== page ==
Newsletter -- October/November, 2007.


Did you know that in the United States there are nine counties named Putnam (as well as two towns in Connecticut and New York): Georgia, Illinois, Indiana, Missouri, New York, Ohio, Tennessee, West Virginia and Florida? Florida’s Putnam County was first proposed to be called Hilaka by the state legislature in 1848, but the name was changed on the second reading to Putnam.

Eight of those counties were named for Israel Putnam, while our Putnam County is the only county named for Benjamin Alexander Putnam.

Israel Putnam was born on January 17, 1718, in Salem Village (now Danvers), Massachusetts. His parents were Joseph and Elizabeth Putnam who were associated with the famed Salem Witchcraft Trials. The enticement of cheaper land had caused him to move to Connecticut where he become a prosperous farmer, tavern keeper, and participated in the French and Indian War. An outspoken opponent to British taxation of the colonies Putnam served in the Connecticut General Assembly. During the American Revolution he served as a general and fought with distinction at the Battle of Bunker Hill. His fame was great enough to have eight counties named after him. Israel Putnam died in Brooklyn, Connecticut on May 29, 1790.

For some time there was confusion over the origin our Putnam County’s name. Some sources indicated that it had been named for Israel Putnam but the historical record shows that Judge Benjamin Alexander Putnam (pictured at left) is the person the state legislature had in mind when our county was named. Our Putnam was a military officer (a major, colonel, and adjunct general) in the First Seminole War, a lawyer, a member of the Florida legislature, Surveyor General of Florida, and was the first president of the Florida Historical Society. The son of Dr. Benjamin Putnam and Ann Malcolm he was born in Savannah, Georgia in 1801 at Putnam Plantation. He attended and graduated from Phillips Andover in 1817 and Harvard in 1823 and practiced law in St. Augustine, Florida having moved there to be near his widowed mother. In March, 1830 he married Helen Kirby, daughter of Hon. Ephraim Kirby and Ruth Marvin of Connecticut. They had one daughter - Catherine. He died at his home in Palatka on January 25, 1869.

Catherine Putnam was born January 1, 1831 and married Dr. John C. Calhoun of Charleston, South Carolina. After his death in 1855 she married his brother, William Lowndes Calhoun. She died July 1, 1866. The Calhoun brothers were the sons of the South Carolina orator and Vice President (under two Presidents) John C. Calhoun (after whom Calhoun County, Florida was named in 1836) and his wife Floride Bonneau Colhoun (his first cousin once removed, whose family spelled their name differently than the rest of the family). John and Catherine had two children: John C. who died young and Judge Benjamin Putnam Calhoun. William and Catherine had a son -- William, Jr. After the death of her second husband Catherine, who had moved back to South Carolina, returned with her three sons to live in Palatka.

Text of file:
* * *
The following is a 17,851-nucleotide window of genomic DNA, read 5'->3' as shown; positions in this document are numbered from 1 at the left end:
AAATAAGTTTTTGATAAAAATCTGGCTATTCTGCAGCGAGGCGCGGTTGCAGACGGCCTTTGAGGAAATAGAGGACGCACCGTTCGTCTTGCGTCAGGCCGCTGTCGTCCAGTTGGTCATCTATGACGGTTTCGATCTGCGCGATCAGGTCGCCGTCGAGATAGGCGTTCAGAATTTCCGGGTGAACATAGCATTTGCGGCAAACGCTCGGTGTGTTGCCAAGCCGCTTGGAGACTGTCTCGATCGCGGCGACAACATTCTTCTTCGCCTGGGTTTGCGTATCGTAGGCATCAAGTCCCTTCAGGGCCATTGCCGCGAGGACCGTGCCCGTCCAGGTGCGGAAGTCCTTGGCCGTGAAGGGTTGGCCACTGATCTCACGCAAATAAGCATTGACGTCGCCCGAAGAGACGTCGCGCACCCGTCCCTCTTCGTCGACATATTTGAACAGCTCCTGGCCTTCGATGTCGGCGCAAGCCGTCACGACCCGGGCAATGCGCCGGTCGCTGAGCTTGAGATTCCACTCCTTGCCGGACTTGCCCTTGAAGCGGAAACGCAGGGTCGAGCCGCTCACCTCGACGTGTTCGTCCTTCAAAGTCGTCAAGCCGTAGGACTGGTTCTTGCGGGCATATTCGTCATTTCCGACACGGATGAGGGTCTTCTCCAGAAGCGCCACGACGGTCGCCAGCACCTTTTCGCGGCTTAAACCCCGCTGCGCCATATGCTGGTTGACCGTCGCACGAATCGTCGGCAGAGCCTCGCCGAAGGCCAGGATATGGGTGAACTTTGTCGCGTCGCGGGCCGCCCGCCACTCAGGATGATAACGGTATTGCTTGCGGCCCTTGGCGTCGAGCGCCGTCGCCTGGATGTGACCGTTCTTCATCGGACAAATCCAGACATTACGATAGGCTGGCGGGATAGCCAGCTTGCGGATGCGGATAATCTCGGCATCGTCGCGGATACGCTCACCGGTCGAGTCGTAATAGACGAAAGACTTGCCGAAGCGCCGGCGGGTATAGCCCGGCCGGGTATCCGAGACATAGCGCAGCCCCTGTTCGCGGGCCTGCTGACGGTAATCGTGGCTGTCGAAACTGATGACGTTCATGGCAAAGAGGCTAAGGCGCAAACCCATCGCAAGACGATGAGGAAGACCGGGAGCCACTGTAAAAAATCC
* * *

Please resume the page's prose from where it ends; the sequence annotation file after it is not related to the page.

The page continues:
Family researcher Bill Putman appears to have made the link between Israel and Benjamin Alexander Putnam. One of Israel’s sons was Benjamin Farley Putnam who was born in Danvers (Salem Village), Massachusetts on August 26, 1751. He served as a surgeon in the Revolutionary War and settled in Savannah before 1787. He was married to Ann Sophia Malcolm who was from Washington, D.C. They had two children who died young: John (1794) and Helen (1792). Their other children were Augustus H. (1792-1817), John Gustavus (1796-1864 in Madison, FL), Charles E. (1797-1847), Caroline (1800-1839 in New Jersey), and our Benjamin Alexander Putnam.


The Society is planning a road trip to Crescent City and Welaka on November 10th. We will be leaving from the grounds of the Bronson-Mulholland House at 9 A.M. Our itinerary will take us to the privately-owned Welaka Maritime Museum, lunch at Three Banana’s Restaurant, and a tour of the Little Blue House Museum in Crescent City. For those wishing to leave the driving to someone else the Society is arranging to charter a bus. If you desire to join us on the bus the cost will be $7.00 per person and we ask that you please RSVP Society President Larry Beaton at 386-329-0811 by 5 P.M. on November 5th as the Society must meet a minimum number of twenty bus riders in order to secure the bus. Hope you can join us!


Mark your calendar for Thursday December 6th as the Society will be holding its annual Christmas social at the Bronson-Mulholland House at 7:00 P.M. Attendees will be treated to the vocal talent of Ms. Sandy Glenn. In addition to a hearty appetite please bring a dessert item or “finger foods” to share with everyone.


The Bronson-Mulholland House came alive with approximately sixty visitors recently as the Putnam County Historical Society hosted a reception for the dedication of the most recent downtown mural, The Battle at Horse Landing by Betty Sutiliff.  House docent Guy Tillis and his mother did a wonderful job with the light hors d'oeuvres and refreshments which made the reception a huge success.  There were quite a few people from out of town who had never visited the Bronson House.  The most repeated comment about the house and grounds was "What a jewel you have here in Putnam County."   "Job well done" to all for showing off  "The Jewel of Putnam County" and a special thanks to Guy and his mother for all of their efforts.